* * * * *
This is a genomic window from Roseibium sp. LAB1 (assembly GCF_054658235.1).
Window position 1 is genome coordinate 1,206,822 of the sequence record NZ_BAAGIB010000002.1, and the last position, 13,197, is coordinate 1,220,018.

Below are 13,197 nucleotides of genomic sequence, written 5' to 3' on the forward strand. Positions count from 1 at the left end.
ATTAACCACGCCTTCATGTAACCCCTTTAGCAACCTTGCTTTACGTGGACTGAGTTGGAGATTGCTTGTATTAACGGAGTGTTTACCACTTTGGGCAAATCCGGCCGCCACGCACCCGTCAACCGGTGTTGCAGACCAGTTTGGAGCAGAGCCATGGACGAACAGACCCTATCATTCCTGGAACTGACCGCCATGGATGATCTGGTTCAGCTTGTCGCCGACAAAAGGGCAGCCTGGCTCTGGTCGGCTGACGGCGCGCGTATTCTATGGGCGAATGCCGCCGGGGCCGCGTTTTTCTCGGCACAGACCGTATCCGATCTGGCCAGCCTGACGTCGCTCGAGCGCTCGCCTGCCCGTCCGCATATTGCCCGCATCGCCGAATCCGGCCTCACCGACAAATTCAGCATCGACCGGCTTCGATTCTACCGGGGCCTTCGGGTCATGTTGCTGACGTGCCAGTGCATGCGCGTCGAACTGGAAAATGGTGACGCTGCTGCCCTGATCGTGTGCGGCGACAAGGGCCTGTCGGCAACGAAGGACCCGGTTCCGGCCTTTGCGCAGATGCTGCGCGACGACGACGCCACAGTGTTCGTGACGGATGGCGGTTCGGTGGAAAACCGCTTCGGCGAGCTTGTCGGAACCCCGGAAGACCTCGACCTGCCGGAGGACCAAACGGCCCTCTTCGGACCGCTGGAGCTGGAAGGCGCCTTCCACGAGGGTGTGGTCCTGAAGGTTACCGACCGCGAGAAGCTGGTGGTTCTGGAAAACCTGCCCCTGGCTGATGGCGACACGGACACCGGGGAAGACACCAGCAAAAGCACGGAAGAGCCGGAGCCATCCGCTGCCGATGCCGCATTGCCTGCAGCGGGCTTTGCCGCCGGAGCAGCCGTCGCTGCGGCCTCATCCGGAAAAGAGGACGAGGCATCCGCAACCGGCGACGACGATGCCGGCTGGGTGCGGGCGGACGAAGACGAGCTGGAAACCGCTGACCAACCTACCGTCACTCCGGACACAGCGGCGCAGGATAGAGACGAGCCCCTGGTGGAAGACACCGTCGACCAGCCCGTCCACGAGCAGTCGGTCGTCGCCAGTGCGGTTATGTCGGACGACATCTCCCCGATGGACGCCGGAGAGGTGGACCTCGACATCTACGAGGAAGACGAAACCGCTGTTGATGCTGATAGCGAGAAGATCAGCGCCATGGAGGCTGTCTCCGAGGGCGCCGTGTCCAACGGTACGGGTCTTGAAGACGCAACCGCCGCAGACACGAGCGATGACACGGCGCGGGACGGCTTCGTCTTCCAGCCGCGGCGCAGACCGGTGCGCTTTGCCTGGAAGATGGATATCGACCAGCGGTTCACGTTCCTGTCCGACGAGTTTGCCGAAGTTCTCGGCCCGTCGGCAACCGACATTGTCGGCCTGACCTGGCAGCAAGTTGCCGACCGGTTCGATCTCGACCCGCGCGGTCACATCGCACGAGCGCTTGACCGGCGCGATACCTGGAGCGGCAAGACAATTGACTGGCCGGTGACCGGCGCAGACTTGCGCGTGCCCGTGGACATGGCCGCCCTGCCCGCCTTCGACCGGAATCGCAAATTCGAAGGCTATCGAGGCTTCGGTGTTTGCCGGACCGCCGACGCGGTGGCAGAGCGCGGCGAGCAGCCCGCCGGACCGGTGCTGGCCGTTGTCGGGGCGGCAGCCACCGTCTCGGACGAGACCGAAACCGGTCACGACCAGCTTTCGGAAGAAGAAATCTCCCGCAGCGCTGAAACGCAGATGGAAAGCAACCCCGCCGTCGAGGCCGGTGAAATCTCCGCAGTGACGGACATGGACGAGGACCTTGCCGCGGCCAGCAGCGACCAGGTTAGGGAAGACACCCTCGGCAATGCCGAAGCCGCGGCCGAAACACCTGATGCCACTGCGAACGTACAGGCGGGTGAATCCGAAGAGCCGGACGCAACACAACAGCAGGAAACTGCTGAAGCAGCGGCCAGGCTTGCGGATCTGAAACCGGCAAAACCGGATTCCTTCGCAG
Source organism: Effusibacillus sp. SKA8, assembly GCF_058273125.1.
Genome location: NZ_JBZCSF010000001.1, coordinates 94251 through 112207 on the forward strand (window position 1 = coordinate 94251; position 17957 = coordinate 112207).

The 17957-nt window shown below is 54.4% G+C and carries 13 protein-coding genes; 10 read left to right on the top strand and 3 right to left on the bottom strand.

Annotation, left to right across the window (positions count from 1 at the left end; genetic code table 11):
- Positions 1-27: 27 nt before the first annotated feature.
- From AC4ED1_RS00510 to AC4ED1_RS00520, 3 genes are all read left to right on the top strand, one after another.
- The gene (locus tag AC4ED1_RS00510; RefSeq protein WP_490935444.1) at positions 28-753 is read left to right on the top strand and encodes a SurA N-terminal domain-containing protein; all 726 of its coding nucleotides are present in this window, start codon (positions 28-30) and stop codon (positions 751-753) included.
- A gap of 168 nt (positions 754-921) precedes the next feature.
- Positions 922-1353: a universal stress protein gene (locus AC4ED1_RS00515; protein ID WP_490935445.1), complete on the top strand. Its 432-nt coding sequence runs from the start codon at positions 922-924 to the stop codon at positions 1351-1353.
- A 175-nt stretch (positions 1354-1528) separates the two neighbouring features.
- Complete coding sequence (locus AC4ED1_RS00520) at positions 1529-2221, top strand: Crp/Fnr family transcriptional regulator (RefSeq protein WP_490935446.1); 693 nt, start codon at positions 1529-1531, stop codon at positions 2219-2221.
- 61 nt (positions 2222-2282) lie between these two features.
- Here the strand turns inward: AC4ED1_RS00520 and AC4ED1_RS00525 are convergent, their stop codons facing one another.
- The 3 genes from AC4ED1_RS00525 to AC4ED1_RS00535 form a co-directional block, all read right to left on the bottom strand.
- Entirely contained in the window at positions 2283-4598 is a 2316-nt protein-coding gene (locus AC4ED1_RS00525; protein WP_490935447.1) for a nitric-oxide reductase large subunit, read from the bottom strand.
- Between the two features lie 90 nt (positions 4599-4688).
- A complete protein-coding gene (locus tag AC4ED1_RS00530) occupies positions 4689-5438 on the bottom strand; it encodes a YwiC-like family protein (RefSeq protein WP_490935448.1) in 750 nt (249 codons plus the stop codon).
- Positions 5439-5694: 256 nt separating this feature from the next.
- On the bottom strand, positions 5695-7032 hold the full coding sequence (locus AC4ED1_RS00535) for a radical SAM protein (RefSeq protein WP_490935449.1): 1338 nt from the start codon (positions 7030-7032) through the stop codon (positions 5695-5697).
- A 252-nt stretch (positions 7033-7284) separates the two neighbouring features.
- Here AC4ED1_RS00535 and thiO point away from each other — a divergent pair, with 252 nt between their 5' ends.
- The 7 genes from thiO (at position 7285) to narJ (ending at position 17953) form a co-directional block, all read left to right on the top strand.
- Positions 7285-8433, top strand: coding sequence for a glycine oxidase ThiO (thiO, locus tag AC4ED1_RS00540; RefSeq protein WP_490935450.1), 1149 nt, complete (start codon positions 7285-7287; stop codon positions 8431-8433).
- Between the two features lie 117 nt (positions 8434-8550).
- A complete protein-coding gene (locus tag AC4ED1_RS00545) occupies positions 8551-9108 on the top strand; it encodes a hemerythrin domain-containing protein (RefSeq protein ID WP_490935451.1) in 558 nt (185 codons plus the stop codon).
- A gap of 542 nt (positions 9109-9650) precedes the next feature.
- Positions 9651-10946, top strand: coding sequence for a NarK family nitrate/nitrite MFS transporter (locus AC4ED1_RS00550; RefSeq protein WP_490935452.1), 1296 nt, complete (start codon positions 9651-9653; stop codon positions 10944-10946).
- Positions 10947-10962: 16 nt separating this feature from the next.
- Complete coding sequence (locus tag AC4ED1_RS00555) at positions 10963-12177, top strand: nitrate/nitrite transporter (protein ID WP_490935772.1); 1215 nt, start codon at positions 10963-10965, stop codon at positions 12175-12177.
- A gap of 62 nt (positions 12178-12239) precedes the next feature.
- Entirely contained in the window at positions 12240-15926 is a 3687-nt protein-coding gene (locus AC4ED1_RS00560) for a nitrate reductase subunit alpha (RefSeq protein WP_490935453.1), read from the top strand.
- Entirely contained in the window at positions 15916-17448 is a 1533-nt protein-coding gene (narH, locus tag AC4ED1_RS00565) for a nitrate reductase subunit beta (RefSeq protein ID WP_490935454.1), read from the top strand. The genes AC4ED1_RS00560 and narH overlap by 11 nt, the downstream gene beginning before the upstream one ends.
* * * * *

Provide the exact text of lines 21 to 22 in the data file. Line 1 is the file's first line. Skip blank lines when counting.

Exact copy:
- A complete protein-coding gene (locus tag AC4ED1_RS00530) occupies positions 4689-5438 on the bottom strand; it encodes a YwiC-like family protein (RefSeq protein WP_490935448.1) in 750 nt (249 codons plus the stop codon).
- Positions 5439-5694: 256 nt separating this feature from the next.